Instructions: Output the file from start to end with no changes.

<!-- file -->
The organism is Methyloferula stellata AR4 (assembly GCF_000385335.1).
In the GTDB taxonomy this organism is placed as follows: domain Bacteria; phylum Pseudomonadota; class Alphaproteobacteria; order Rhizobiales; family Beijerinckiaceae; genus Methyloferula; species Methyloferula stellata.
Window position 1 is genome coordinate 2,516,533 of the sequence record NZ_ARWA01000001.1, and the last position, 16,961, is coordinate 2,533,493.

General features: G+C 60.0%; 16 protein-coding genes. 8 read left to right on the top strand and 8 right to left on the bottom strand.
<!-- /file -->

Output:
The organism is Methyloferula stellata AR4 (assembly GCF_000385335.1).
In the GTDB taxonomy this organism is placed as follows: domain Bacteria; phylum Pseudomonadota; class Alphaproteobacteria; order Rhizobiales; family Beijerinckiaceae; genus Methyloferula; species Methyloferula stellata.
Window position 1 is genome coordinate 2,516,533 of the sequence record NZ_ARWA01000001.1, and the last position, 16,961, is coordinate 2,533,493.

General features: G+C 60.0%; 16 protein-coding genes. 8 read left to right on the top strand and 8 right to left on the bottom strand.